You can see clearly there is an Israeli flag in one of the images. Le Lievre’s cartoon was confronting; it was uncomfortable and it was accurate. Was it anti-Semitic? Many people think so, it was certainly a crude caricature.

Nobody thought to condemn the hundreds of blood-thirsty onlookers who cheered as Israeli bombs rained down on the Palestinian inhabitants of Gaza. What’s more ghoulish and offensive to most people: a cartoon, or the reality of mass murder in the name of a State that defines itself by its religious affiliation?

Now consider this cartoon.

In my view, this recent drawing by Bill Leak contains the same racial stereotyping of a Jewish man that was criticised in the Le Lievre cartoon.

So, what’s the difference?

The Bob Dylan cartoon was published only a few weeks ago in The Australian. I have not seen, heard, nor read one word of criticism about it. 

I have attempted to get a comment from both the B’nai B’rith Anti-Defamation Commission and the Australia/Israel and Jewish Affairs Council (A/I&JAC). Both have complained vocally in the past about anti-Semitic cartoons. However, despite several phone calls and emails to both organisations, they have declined to make a statement in relation to the Leak cartoon above.

The A/I&JAC referred me to a media release welcoming the government inquiry into Section 18C of the Racial Discrimination Act 1975. In the statement, Executive Director of the Council, Colin Rubenstein, called for calm and for a balance to be struck between the need to prevent hate speech and the right to freedom of expression, but his concluding remark is interesting.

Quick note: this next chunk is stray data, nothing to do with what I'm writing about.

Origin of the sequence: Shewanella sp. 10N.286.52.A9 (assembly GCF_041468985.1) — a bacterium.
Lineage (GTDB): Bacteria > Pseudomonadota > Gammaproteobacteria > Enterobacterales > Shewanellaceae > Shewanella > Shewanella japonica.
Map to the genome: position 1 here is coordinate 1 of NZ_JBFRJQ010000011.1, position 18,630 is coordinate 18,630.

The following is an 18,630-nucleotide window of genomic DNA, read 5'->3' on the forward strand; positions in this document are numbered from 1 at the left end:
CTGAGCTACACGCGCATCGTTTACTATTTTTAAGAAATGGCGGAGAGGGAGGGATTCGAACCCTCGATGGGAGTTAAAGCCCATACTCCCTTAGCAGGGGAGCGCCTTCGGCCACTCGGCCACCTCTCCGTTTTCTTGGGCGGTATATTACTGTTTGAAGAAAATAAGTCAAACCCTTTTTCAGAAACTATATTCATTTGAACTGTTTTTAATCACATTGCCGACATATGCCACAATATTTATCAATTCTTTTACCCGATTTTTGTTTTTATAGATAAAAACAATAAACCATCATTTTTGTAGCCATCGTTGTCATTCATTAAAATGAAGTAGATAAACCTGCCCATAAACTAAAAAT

Said Colin Rubenstein, Australia/Israel and Jewish Affairs Council:

"We trust that the inquiry will focus on ways to refine and improve this important legislation, and will not be dominated by the misguided ideologues who are determined to have it repealed."

While no one is talking about the Leak “Dylan” cartoon, it is worth taking a look at the Press Council adjudication in the Le Lievre case, it may well be relevant to this situation, should anyone complain.

When the Press Council reacts and when it doesn’t

The Press Council found Le Lievre’s drawing had breached its standards in relation to depictions of race, religion, ethnicity and nationality.

The Council asked the publication to comment on "whether the cartoon placed gratuitous emphasis on race or religion". It also asked the publication whether the cartoon could "reasonably have been expected to cause offence and showed insufficient concern for balancing the sensibilities of some readers with the broader public interest".

In response, the publication agreed that the cartoon had placed gratuitous emphasis on the Jewishness of its subject and in doing so had inappropriately emphasised religious persuasion rather than Israeli nationality, thereby causing offence. It pointed out that a 650-word apology had been published about a week later.

Press Council conclusion

In this instance, the cartoon’s linkage between the Jewish faith and the Israeli rocket attacks on Gaza was reasonably likely to cause great offence to many readers. A linkage with Israeli nationality might have been justifiable in the public interest, despite being likely to cause offence. But the same cannot be said of the implied linkage with the Jewish faith that arose from inclusion of the kippah and the Star of David. Accordingly, the Council’s Standards of Practice were breached on the ground of causing greater offence to readers’ sensibilities than was justifiable in the public interest.